On Wednesday night, KUOW hosted a fascinating conversation about a controversial question many Seattleites are asking: Is Amazon good for Seattle?
The panelists arguing that Amazon’s been good for Seattle: Maud Daudon, the former Deputy Mayor of Seattle and former president of the Seattle Chamber of Commerce, and Marilyn Strickland, former mayor of Tacoma and president and CEO of the Seattle Chamber of Commerce.
Arguing that Amazon has been bad for our city: former mayoral candidates Nikkita Oliver, an artist, activist, and attorney; and Cary Moon, an urban planner.
Here are some highlights:
» The evening started off with a poll of the audience: 56% agreed that Amazon was good for the city, 46% disagreed.
» Maud argued that Amazon being entirely good or bad for Seattle was a “false premise.” It’s more grey than that, she said. “There’s no question [that] our recent prosperity Amazon has created has benefits and challenges … The answer lies in coming together as a community to engage with this.”
» “When we think about innovation and convenience, on whose back is that innovation being built?” Nikkita asked in her opening statement. She later analogized Amazon’s growth in Seattle to the human body: “Overgrowth of our bodies is cancer. Overgrowth for our city is displacement.”
» “When we talk about the tide rising with Amazon, the reality is the yachts are rising, but the other boats are being laid out,” Cary said. “We do know that they aren’t paying enough [in taxes] because we don’t have enough for schools, not enough for transit, and we’re behind the country in mental health.”
» “Amazon is not solely responsible for every social problem in the Seattle metro area,” Marilyn said. “The challenges we see facing communities of color [like] institutional racism to redlining … to lack of generational wealth have been ingrained in our country for a long time.”
This debate was fascinating and hard — all the more reason for our city leaders to be talking about this, and for all Seattle residents to be engaged in this conversation. Want to know how the audience’s votes changed by the end of the event? Check out our video here.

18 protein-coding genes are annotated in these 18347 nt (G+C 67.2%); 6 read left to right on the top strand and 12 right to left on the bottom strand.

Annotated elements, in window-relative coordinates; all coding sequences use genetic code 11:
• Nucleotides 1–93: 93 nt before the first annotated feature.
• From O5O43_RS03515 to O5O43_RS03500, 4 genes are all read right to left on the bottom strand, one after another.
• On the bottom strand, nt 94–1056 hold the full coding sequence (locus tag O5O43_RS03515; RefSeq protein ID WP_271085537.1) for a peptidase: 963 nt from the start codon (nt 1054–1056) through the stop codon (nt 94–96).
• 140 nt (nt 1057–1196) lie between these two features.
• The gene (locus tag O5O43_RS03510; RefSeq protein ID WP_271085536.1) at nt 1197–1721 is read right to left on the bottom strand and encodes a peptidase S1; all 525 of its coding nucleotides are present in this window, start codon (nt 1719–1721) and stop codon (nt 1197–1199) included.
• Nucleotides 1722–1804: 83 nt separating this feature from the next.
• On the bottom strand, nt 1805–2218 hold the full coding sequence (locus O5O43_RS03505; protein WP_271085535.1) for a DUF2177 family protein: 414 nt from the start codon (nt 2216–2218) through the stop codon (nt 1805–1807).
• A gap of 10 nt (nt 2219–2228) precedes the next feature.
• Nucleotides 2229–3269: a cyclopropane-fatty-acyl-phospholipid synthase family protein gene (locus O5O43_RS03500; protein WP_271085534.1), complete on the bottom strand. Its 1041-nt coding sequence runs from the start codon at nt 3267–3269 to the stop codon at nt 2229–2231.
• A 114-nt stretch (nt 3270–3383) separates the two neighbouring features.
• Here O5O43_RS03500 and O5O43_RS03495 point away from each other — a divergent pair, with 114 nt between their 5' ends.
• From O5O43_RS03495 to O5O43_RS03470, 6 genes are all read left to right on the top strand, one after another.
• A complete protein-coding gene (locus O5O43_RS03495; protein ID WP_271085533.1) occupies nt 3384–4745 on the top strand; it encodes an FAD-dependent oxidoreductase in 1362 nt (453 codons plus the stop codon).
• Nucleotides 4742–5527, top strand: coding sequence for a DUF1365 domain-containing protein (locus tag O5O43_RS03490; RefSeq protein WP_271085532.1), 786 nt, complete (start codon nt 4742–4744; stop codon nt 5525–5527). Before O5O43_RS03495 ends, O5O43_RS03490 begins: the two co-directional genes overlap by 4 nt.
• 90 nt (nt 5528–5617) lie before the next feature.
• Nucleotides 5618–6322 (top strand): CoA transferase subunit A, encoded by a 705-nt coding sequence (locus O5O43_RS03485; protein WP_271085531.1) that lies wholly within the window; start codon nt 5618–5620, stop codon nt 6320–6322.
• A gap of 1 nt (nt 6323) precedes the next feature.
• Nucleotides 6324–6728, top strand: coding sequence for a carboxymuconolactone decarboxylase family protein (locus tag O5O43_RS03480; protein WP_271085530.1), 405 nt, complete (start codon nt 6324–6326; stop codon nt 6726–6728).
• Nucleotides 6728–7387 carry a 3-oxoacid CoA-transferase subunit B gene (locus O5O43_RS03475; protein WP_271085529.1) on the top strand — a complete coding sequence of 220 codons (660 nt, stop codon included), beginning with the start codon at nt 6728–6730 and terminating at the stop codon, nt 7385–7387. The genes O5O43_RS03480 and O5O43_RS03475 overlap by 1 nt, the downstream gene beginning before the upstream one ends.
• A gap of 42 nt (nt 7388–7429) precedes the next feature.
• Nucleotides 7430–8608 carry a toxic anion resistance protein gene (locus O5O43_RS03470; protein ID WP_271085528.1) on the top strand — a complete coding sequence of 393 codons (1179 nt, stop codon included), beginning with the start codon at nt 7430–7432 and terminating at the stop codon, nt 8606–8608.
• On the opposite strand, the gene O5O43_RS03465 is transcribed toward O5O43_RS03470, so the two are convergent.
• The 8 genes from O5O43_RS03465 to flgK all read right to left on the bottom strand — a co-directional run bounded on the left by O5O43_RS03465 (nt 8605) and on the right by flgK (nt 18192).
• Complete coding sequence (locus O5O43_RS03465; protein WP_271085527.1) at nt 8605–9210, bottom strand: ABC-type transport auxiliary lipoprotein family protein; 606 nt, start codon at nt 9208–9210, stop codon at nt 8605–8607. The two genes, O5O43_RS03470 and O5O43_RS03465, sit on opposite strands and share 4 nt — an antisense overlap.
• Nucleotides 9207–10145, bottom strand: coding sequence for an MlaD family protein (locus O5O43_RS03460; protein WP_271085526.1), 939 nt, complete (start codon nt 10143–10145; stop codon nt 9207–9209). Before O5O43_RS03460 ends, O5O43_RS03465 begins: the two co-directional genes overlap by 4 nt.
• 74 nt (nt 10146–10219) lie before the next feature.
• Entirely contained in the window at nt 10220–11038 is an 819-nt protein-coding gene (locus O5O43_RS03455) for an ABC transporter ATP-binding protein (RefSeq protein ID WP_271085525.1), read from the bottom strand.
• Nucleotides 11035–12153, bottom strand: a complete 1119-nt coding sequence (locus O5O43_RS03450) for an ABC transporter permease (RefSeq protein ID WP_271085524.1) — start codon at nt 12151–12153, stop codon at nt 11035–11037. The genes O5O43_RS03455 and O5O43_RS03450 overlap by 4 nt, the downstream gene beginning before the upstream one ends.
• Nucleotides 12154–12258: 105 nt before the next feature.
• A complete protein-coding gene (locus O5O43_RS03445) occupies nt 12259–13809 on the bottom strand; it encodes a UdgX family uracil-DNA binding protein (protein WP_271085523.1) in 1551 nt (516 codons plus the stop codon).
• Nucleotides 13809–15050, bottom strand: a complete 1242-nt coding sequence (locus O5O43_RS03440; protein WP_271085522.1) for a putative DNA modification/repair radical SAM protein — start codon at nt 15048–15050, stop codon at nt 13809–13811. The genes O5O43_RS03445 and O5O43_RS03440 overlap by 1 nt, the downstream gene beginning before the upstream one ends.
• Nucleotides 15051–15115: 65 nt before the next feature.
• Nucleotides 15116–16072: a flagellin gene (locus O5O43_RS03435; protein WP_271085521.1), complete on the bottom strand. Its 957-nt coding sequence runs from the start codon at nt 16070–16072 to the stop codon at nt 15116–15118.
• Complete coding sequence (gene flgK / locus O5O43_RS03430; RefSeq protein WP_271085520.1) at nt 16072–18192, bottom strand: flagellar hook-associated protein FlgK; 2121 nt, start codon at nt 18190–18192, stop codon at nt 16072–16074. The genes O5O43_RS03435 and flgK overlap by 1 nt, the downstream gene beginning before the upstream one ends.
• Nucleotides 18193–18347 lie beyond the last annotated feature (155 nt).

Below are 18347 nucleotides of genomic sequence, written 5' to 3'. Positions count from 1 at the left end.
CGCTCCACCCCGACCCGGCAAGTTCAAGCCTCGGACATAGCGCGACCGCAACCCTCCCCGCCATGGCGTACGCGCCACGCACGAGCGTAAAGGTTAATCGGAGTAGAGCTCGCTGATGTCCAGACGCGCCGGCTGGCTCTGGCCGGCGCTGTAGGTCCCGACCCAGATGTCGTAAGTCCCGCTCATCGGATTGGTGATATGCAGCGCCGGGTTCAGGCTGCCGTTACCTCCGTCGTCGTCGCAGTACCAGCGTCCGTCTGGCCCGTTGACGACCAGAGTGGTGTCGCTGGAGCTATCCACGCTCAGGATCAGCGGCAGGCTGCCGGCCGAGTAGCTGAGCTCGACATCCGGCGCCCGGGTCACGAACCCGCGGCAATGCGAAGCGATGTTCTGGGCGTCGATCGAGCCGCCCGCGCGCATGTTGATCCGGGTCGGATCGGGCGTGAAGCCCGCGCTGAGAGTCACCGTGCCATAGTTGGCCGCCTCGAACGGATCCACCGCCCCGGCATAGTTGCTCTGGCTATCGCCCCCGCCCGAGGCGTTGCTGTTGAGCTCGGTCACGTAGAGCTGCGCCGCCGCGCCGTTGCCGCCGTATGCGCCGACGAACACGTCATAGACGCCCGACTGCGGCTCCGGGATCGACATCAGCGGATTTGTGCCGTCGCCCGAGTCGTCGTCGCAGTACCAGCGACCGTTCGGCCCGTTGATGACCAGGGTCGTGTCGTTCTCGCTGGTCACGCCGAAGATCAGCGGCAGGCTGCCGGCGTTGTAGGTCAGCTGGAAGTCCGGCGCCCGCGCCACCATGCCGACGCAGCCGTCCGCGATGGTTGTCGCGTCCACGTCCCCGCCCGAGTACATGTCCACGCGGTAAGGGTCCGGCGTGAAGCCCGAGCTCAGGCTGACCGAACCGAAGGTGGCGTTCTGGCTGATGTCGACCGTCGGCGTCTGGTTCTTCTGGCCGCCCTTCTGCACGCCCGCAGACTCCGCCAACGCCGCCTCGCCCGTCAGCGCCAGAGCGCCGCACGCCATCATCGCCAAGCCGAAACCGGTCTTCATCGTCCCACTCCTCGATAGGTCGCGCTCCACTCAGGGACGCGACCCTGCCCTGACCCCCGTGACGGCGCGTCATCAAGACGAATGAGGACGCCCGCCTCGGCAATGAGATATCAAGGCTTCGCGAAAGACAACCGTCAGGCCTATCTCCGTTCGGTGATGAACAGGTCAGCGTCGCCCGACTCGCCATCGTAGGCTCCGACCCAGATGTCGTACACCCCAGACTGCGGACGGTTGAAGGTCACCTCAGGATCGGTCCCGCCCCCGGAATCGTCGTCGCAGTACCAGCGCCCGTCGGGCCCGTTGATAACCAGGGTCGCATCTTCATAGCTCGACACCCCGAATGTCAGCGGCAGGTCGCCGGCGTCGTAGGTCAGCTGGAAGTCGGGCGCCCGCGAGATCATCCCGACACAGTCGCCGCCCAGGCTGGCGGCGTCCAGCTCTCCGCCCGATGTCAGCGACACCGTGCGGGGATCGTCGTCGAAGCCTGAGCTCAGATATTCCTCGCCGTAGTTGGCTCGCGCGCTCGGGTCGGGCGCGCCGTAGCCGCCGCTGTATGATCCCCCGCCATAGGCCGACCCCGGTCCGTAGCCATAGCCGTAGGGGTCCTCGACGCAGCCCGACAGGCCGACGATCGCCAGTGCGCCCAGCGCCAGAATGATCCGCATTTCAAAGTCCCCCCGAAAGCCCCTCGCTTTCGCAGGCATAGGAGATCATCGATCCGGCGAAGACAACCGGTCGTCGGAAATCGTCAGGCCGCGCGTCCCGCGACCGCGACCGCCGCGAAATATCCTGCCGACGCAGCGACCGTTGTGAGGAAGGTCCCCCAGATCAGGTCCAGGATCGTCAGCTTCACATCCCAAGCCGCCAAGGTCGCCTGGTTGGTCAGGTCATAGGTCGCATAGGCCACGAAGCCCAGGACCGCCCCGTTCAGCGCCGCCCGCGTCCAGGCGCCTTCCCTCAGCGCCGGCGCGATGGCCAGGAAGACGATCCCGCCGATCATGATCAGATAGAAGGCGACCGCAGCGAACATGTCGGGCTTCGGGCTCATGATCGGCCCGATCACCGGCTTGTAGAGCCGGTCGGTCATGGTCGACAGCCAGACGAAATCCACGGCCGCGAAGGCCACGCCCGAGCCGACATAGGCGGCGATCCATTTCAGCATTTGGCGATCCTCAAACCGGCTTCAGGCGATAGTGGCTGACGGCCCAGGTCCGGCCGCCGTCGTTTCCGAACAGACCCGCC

This debate was KUOW’s first installment of a new series called “That’s Debatable.” This convo was recorded live for KUOW’s Prime(d) podcast and will be rebroadcast on their station and KVRU later this month.
A one-painting show. The Seattle Art Museum will soon be a temporary home to “Untitled,” a painting by legendary artist Jean-Michel Basquiat. The painting sold for $110.5 million last year, making it “the first painting by an American, and by an African-American artist, to be sold at auction for more than $100 million,” according to The New York Times. Why did Japanese billionaire Yusaku Maezawa drop that much cash for it? “When I first encountered this painting, I was struck with so much excitement and gratitude for my love of art. I want to share that experience with as many people as possible.” Here’s a look at the painting before it goes on display March 21. (The Seattle Times)
“Nevertheless. We Persist.” That’s the name of Columbia City Gallery’s newest art collection and it’s all about the fight for women’s reproductive rights. The exhibition features a talking chastity belt, fallopian-shaped wire hangers, and an oil painting that gave the writer “handmaid’s tale type shivers.” (The South Seattle Emerald)
Anyone want to buy a bar? Sun Liquor, Capitol Hill’s Summit Avenue “cocktail den,” is up for sale. Owner Michael Klebeck says the company is moving on to focus on its wholesale bottle business. Seattle Met’s take: “Slight silver lining: more gin, rum, and vodka for all.”
Meet Seattle’s tamal guy. His name is Juan García and he first began slinging tamales — based on his own mom’s recipe, natch — at the Queen Anne Farmer’s Market in 2015. He’s serving up traditional chicken, braised beef and pork, and even a vegan version, with a citrusy escabeche. Got a tamal craving? Follow Juan on Facebook to see where he’s headed next. 😋 (The Stranger)
‘I’m not normal.’ Here’s a weekend longread for you: A riveting feature about our own Ichiro Suzuki, who officially signed back on to join the Seattle Mariners. The 44-year-old baseball player’s life has been rough, thanks to his all-consuming sport. ESPN writes that when asked what he’d do after retiring from baseball, Ichiro said, “I think I’ll just die.” It’s a great and eye-opening read. Thanks to reader Sara Gentzler for the rec. (ESPN)
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📼 March 9: 90s Afterschool Special (Pioneer Square)
🌧 3/15: Say goodbye to winter with us at Greybreak (Central District)
🎶 Bring back the ‘90s at this Evergrey partner event (Pioneer Square)
🎟 Give it up for elegant black dandy fashion (Central District)
🍿 Go see A Wrinkle in Time on opening night (All over)
🎈 Check out awesome animated shorts — through next Thursday (Queen Anne)
🎶 Hear the music of women composers (Downtown)
🎨 Get sensual at this “poetry brothel” (Belltown)
💪 Learn to dance traditional Indian bhangra (Capitol Hill)
🎈 Take the kids to Seattle’s big dog show — all weekend (SoDo)
Going to one of these? Send us a pic or tag #theevergrey. See more upcoming events (and submit your own) on our events page.